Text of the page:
The notion of political participation can be understood in many different contexts, and is manifested differently in all of the countries in this world.
This ought to be understood in the sense that politics—and the activities we as constituents play a part of—aren’t the same everywhere. The Turkish democratic system, like plenty of others in the world, is completely different than ours in the United States. Intense participation in the forms of lobbying, mobilization of dissident groups, and general protesting are some of the more important and influential aspects of the U.S. political system. Ad-hoc groups turn into movements that hold political clout in both social and political spheres. We like to call some of these kinds of movements “grass-roots movements.” We have seen this general process, playing out over the past few decades, lead to the contemporary environmental movement and global awareness of environmental issues.
In the Turkish context, lobbying and the mobilization of vocal groups isn’t something that one witnesses on a regular basis. The unrest that I wrote about in my earlier article Restless Turkey was something quite unusual and special to witness here in Ankara. Participation in the political system on behalf of environmental issues has happened, sparingly, but only as a result of external pressures, not internally generated grassroots movements. Contemporary awareness of environmental issues has created a situation where developing countries are being mandated to develop within certain restrictions.
Countries like Turkey are working to develop along the same lines as the U.S. and other Western countries, especially with regard to economics, but they are doing so in an age where the environmental burden each generation’s development puts onto the next is well known, and is monitored by different groups and organizations. This situation is in no way new: Global citizens have warned governments and private enterprises about the environmentally detrimental activities they engage in for decades (maybe even centuries, though that is debatable). But recent intensification of environmental movements, organizations, and international legislation without a doubt, having an influence on developing countries like Turkey.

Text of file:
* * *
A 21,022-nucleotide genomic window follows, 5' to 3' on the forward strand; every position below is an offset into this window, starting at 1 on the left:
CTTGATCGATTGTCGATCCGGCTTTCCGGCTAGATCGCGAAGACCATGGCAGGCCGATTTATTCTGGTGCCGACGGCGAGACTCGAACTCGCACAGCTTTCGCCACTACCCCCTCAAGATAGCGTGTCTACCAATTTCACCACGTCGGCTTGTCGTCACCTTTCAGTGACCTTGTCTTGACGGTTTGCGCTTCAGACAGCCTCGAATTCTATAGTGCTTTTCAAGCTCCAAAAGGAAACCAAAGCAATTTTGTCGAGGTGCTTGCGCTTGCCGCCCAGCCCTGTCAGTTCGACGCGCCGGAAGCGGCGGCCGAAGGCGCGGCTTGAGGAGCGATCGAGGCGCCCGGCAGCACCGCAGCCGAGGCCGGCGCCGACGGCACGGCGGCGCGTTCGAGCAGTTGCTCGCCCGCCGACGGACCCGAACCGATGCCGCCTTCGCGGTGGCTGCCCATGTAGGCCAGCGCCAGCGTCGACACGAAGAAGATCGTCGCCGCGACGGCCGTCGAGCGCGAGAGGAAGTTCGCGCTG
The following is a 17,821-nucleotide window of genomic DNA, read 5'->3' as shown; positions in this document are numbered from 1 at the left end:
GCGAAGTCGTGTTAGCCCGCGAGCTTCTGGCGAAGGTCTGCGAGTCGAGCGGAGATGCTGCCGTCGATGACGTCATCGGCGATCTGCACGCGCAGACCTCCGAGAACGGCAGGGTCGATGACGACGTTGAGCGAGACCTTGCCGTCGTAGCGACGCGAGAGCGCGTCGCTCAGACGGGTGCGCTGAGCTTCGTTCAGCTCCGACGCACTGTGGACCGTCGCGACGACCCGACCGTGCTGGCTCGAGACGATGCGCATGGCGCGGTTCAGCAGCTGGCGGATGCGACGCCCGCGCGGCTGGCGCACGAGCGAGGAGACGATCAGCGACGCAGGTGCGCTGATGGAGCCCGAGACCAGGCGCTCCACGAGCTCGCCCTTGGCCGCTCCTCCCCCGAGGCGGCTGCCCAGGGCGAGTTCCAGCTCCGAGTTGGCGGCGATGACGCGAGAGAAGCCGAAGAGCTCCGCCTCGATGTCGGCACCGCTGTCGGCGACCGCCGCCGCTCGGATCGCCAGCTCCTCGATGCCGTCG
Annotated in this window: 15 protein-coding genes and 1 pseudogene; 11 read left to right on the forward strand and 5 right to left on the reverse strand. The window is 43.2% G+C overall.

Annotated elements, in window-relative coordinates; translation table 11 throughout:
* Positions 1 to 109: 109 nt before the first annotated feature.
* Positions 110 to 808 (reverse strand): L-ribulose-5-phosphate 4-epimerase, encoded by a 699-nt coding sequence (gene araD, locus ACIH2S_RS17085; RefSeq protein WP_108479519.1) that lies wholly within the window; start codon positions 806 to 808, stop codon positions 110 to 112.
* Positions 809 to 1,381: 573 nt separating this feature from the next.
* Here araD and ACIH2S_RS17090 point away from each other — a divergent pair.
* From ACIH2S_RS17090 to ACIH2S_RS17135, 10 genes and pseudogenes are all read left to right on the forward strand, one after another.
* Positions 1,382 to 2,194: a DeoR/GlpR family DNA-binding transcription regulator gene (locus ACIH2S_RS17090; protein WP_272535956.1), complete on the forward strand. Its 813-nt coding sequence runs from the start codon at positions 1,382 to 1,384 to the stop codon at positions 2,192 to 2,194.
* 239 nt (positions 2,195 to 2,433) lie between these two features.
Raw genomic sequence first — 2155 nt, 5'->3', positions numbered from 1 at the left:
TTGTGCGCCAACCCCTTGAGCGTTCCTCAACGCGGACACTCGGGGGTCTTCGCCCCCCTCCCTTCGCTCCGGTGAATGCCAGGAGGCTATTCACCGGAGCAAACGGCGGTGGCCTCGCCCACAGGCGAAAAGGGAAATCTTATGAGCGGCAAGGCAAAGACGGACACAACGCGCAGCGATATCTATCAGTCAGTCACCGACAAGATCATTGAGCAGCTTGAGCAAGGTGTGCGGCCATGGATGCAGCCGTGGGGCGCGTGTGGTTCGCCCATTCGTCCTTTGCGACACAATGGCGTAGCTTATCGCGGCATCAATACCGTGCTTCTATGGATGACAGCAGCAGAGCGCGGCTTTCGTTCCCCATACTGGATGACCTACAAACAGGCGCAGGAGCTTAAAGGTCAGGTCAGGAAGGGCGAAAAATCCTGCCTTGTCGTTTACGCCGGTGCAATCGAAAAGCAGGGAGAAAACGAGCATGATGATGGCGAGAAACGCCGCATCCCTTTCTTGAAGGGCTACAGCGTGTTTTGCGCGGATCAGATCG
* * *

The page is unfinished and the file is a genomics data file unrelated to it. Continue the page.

Thus, to seeking to understand Turkey’s environmental policies, it would be extremely helpful to explore the various groups, movements, activities, and international agreements that have influenced it. My next couple of blogs will delve into these very issues, introducing the existence of international agreements on environmental issues, and Turkey’s policies regarding these agreements.
In June of 2009, joining 180 other governments, Turkey’s parliament ratified an agreement to sign the Kyoto Protocol. Turkey, alongside the United States (we still haven’t signed it, guys), is one of the last countries on this planet to sign and ratify this international agreement on climate change.
The Turkish ratification happened on account of a few particular external forces. Turkey’s government resisted international efforts to bring them in to the Kyoto Protocol since its inception. Its recent turnaround can be attributed to Turkey’s aspiration to join the European Union: Environmental policies are a significant part of the economic and social union.
The Kyoto Protocol’s framework is seen by many critics as, for good reasons, “toothless.” This perspective is viable when looking towards countries like the U.S. and China who dismiss environmental agreements because there are no repercussions. However, in the Turkish case, the combination of the EU membership negotiation process, and its comprehensive environmental chapter—which is a must for full membership—creates a situation where environmental treaties are indeed, in so many ways, imposed on Turkey.
Turkey’s progress nonetheless speaks loudly for the direction developing countries are heading with respect to “sustainable” development. Even though this kind of progress is in response to international treaties and pressure; the fact of the matter is the environmental movement is growing and making strides in such countries. So, all of you environmentalist out there trying educate the masses about the environmental problems we face: Keep working, friends, you are making a difference—If not at home, you’re gaining ground in places like Turkey.